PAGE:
Mayor Barry Continues Investments in Schools, Transportation, Safety, Housing and Quality of Life with New Capital Spending Plan
May 15, 2017
Mayor Megan Barry today proposed a $288 million capital spending plan for the next fiscal year to the Metro Council.
“Nashville is a fast-growing city, and we need to invest in our infrastructure to ensure that our growth is sustainable,” said Mayor Barry. “This plan will help us meet our needs in the areas of education, transportation, public safety, and affordable housing while remaining fiscally responsible to the taxpayers of Davidson County.”
The capital spending plan is a resolution that calls for the issuance of $288 million in general obligation bonds to be used for physical assets and projects. Mayor Barry also submitted the Capital Improvements Budget, a listing of all the proposed projects from Metro departments, Council Members, and the Mayor that could be funded in FY17-18, starting on July 1. Inclusion in the CIB does not guarantee a project will be funded or move forward, but it must be included to be considered for funding during the fiscal year.
Highlights of the capital spending plan include:
Public Safety – Funds will be set aside to plan and design a new Emergency Communications Center and new Juvenile Justice Center. $15 million will be allocated for police body-worn and dash cameras. (Later this summer, another $8 million will be proposed through Metro’s 4 Percent Reserve Fund to upgrade outdated laptops and printers in police cruisers that support body and dash cameras.)
Public Education and Youth – Mayor Barry is including $48 million for Phase 2 of the Hillsboro High School renovation that began last year, as well as $10.2 million to acquire land in Bellevue to build a new high school serving the Hillwood cluster and $9 million for land for a new School of the Arts.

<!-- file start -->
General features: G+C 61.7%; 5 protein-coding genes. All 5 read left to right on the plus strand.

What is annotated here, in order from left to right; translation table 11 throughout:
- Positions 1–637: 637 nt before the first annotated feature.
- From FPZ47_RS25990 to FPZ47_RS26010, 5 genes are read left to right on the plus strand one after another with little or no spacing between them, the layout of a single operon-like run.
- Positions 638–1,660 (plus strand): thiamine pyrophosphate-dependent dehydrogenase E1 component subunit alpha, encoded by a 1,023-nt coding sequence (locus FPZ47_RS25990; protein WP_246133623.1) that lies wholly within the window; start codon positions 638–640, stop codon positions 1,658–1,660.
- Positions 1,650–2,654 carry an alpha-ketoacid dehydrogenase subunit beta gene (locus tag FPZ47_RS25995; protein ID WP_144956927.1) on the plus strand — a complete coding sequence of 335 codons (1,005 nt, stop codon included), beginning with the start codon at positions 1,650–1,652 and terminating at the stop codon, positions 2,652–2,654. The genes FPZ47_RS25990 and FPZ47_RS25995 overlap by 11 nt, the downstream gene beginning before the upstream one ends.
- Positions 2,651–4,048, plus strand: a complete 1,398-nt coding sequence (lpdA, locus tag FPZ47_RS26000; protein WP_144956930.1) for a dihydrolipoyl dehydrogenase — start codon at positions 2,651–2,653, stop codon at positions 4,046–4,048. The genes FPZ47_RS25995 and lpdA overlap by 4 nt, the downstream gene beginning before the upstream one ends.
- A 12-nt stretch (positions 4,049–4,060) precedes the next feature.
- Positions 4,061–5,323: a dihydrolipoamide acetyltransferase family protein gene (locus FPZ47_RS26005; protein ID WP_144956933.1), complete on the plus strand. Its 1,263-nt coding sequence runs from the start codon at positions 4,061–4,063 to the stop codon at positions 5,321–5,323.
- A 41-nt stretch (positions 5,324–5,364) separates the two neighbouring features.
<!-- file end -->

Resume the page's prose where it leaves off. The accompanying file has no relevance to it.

Transportation and Transit – The Spending Plan allocates $65 million for sidewalks and paving; $3 million specifically for sidewalks that will make it easier for children to walk to school; $2 million for bikeways, and $13 million for roadway improvements, including $7 million at the Interstate 24/Hickory Hollow interchange and $6 million for the Crestmoor/Glen Echo realignment project on Hillsboro Pike. Mayor Barry recommends replacing the city’s aging fleet of diesel buses with approximately 30 hybrid buses for $17.5 million, along with a new fare collection system for $7.2 million that will make it easier for citizens to ride MTA buses. And $1.8 million will be allocated to extend the Music City Circuit out Jefferson Street to Tennessee State University so students and other residents will have a convenient way to get to downtown, Nashville Farmers’ Market, the Gulch and other areas.
Affordable Housing – For the first time, Metro will be using general obligation bonds for the purchase and construction of affordable housing in Nashville. The new program, with $25 million in starting capital, will allow the city to buy and rehab low-income housing that’s at risk of becoming unaffordable and also build affordable housing on city-owned property.
Quality of Life – $16 million for Metro Parks, including $10 million for the Bellevue regional community center and ice rink; $3 million for soccer fields and a greenway at the Fairgrounds Nashville; $2 million for the Hadley Park tennis bubble and renovations to Antioch Community Center, and $1 million for planning and design for a Jefferson Street pocket park and renovations to Old Hickory Community Center, Sunnyside Mansion and Two Rivers Mansion. Also, $500,000 will be allocated to start planning a new Hadley Park branch library, while $2.5 million will fund repairs and maintenance on Metro Action Commission Head Start centers.
Mayor Barry plans to follow up with a second capital spending plan sometime during FY17-18 if expenditures and revenues meet or exceed budget projections, Metro Finance Director Talia Lomax-O’dneal said in a memo to Vice Mayor David Briley and Council Members today. Read the Finance Director's Memo